Tuesday, June 22, 2010

The Devil Amongst the Lawyers by Sharyn McCrumb

Title: The Devil Amongst the Lawyers
Author: Sharyn McCrumb
ISBN: 9780312558161, Thomas Dunne Books, 2010
Genre: Historical Mystery, #8 Ballad series
Rating: A
Source: Amazon Vine

First Line: He had been there that day, all right.

Although I am a firm believer in the author's right to publish what they wish, I do want to be on record as saying that seven years is entirely too long to wait for a new Ballad novel. McCrumb's lyrical novels are love stories about the people and the places of Appalachia, and I have been enlightened and entertained with each one.

This eighth Ballad novel is based upon the 1935 trial of a young schoolteacher accused of murdering her father. The trial became a sensation, and newspapers all over the country latched onto it to boost sales.

As The Devil Amongst the Lawyers begins, the murder of crows is already winging its way to a small county in the Blue Ridge Mountains of Virginia. The chief crows in this case are newspaper reporters Henry Jernigan, Rose Hanelon, Luster Swann, and photographer Shade Baker. None of them have been to Appalachia before, but (with the logical exception of Shade) all of them have finished writing their first articles to be sent back to their respective newspapers. You see, you don't have to be in a place to know what it's like.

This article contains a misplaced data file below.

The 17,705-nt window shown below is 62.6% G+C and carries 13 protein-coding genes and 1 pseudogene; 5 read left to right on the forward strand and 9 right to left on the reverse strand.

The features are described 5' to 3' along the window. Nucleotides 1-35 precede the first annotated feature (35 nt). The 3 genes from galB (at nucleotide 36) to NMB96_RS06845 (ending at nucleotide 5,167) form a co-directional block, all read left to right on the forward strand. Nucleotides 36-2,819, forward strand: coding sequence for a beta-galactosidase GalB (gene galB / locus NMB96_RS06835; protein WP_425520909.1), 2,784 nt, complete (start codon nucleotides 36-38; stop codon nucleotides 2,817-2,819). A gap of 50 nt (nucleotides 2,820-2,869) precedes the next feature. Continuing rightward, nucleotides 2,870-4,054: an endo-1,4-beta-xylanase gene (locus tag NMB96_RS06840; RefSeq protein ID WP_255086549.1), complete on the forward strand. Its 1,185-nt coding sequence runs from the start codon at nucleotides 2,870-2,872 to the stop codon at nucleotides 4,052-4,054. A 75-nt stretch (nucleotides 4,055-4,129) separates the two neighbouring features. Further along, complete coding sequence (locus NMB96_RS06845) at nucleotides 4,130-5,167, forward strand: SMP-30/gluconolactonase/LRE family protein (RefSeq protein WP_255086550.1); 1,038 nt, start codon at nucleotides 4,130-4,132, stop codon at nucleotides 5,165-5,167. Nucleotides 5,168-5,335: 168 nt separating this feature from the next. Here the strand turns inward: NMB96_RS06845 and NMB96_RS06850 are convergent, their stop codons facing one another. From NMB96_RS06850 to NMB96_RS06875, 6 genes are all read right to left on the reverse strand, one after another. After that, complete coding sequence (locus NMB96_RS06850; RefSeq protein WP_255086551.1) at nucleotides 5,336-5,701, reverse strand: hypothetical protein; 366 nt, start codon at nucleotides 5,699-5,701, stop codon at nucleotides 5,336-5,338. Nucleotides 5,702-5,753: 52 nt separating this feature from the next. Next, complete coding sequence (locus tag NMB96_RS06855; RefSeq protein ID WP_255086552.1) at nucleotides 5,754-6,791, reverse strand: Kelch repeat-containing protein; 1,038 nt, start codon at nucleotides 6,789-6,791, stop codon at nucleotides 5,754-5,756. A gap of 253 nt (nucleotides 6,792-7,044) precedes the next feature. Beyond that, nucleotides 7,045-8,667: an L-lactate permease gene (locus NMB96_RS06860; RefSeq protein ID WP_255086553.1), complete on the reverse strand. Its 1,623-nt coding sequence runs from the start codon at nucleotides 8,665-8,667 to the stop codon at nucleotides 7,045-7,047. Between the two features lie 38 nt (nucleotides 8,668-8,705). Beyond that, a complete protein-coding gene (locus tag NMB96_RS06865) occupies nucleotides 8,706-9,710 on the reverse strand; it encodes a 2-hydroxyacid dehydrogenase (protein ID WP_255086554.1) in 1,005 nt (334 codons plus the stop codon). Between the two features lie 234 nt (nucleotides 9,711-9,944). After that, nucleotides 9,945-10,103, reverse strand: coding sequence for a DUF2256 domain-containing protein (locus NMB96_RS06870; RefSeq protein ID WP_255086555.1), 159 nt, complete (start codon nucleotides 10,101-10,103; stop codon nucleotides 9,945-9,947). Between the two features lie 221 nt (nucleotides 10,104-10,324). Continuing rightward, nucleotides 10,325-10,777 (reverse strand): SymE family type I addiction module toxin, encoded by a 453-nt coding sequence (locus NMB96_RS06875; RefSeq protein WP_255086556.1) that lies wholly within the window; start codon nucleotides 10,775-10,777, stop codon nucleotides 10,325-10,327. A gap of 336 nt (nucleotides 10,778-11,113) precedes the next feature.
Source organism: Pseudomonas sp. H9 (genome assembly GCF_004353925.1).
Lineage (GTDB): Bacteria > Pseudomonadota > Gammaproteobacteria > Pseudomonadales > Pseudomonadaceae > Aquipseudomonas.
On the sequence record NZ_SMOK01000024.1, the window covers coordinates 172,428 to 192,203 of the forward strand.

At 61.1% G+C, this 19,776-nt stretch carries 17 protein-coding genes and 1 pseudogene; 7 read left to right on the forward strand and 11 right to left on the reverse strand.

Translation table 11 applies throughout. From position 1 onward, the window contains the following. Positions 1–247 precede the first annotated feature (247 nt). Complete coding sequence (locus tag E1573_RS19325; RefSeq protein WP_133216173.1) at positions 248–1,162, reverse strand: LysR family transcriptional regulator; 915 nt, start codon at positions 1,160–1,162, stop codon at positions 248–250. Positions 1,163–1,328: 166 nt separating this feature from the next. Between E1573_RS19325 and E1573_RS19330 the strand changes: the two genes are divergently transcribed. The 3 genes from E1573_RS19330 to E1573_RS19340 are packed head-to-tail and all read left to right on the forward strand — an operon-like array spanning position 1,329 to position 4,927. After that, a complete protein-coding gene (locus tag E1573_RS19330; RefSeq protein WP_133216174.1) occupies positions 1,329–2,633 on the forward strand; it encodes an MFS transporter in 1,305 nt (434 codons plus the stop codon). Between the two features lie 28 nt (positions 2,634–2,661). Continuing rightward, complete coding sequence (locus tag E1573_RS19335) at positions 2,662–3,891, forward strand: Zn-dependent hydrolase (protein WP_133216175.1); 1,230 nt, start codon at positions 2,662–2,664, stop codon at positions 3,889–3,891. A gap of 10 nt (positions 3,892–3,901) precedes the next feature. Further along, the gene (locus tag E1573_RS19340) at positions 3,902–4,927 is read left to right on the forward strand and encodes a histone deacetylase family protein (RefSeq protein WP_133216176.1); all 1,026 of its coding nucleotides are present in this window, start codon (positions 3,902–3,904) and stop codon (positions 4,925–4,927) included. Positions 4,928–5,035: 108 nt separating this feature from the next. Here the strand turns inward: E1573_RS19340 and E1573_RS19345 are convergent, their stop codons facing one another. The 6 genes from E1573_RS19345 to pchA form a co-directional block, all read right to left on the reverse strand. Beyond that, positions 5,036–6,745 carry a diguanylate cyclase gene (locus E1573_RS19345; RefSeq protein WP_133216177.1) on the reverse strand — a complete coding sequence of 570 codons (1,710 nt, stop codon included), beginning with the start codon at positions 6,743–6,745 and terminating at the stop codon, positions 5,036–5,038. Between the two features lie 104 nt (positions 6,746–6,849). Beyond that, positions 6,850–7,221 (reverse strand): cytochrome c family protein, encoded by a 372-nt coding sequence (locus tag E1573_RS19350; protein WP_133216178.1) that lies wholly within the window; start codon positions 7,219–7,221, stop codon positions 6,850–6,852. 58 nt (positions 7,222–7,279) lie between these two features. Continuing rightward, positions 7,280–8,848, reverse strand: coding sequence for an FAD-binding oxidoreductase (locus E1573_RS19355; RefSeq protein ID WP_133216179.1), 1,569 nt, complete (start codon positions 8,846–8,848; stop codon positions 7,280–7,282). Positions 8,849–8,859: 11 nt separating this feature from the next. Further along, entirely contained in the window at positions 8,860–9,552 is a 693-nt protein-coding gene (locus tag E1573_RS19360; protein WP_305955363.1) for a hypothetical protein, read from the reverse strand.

On a separate train is a young reporter from Johnson City, Tennessee: Carl Jennings. Jennings proceeds to investigate, to talk to people, and to send back truthful reports to his newspaper. As the days progress, Jennings is in hot water. His truthful reports have no resemblance whatsoever to the articles sent in by the New York City journalists, and his bosses wonder if he's really on location. In desperation, he asks the parents of his thirteen-year-old cousin, Nora Bonesteel, if Nora can come to help their cousin who's busy running a boarding house in town. Jennings is hoping that Nora's gift of the Sight will give him the edge in the journalistic competition.

If you've read previous Ballad novels and open this book with a set of preconceived expectations, you may very well be disappointed. Although it is wonderful to see Nora Bonesteel as a teenager, she has very little to do with the action. The mystery itself, even though it is interesting, doesn't have much meat on its bones.

The major impetus of this book is its cautionary tale about journalism and its power to distort and mislead. (Not that anything like this would ever happen today. Heavens, no!) All the New York-based characters of the Fourth Estate did not go to their destination with open minds. They all had preconceived ideas of what Appalachia was really like, and even though they could see they were wrong upon arrival, they all knew the truth would not sell papers. As Rose Hanelon frequently said by way of excusing her and her companions' shoddy journalism, it really didn't matter what they said because two days later all the papers would be at the bottoms of bird cages.